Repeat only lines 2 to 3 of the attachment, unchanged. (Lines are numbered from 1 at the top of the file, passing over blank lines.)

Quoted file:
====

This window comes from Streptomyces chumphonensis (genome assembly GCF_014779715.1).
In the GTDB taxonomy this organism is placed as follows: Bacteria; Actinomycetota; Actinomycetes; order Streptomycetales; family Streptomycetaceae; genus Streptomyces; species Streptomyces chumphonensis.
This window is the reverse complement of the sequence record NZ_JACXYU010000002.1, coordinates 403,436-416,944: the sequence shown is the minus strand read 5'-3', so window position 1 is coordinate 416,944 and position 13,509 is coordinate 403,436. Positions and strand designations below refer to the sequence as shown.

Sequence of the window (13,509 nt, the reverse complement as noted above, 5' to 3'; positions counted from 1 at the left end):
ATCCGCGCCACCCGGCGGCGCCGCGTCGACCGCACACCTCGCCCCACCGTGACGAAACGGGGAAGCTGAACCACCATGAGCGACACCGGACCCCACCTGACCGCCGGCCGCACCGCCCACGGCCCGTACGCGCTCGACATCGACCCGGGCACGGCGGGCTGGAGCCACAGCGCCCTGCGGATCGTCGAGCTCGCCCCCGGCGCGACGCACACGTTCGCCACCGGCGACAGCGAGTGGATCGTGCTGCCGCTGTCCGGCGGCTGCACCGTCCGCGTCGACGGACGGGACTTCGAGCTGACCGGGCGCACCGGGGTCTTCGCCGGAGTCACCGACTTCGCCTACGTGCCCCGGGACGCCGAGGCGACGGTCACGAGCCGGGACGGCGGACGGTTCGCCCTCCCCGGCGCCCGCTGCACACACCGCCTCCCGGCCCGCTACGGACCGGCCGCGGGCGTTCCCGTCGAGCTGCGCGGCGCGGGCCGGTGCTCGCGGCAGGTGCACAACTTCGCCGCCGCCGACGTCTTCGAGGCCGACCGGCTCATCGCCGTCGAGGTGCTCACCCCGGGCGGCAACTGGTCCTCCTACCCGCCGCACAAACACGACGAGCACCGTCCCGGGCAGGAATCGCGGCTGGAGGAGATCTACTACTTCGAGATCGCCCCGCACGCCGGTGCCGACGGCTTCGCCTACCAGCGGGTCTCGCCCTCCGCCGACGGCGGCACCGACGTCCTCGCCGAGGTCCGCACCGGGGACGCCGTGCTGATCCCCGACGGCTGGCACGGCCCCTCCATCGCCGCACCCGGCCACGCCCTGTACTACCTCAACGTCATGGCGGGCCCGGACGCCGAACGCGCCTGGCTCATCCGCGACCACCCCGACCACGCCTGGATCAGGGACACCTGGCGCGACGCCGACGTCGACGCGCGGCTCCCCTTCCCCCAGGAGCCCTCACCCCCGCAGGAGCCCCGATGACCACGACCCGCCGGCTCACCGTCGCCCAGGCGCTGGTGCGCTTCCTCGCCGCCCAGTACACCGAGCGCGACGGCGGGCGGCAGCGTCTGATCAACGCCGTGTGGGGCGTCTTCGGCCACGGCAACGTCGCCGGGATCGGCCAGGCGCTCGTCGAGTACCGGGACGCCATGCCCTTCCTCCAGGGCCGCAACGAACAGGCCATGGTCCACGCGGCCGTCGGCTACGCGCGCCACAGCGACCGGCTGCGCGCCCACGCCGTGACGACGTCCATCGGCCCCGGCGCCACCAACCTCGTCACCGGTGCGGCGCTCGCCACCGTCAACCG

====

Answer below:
In the GTDB taxonomy this organism is placed as follows: Bacteria; Actinomycetota; Actinomycetes; order Streptomycetales; family Streptomycetaceae; genus Streptomyces; species Streptomyces chumphonensis.
This window is the reverse complement of the sequence record NZ_JACXYU010000002.1, coordinates 403,436-416,944: the sequence shown is the minus strand read 5'-3', so window position 1 is coordinate 416,944 and position 13,509 is coordinate 403,436. Positions and strand designations below refer to the sequence as shown.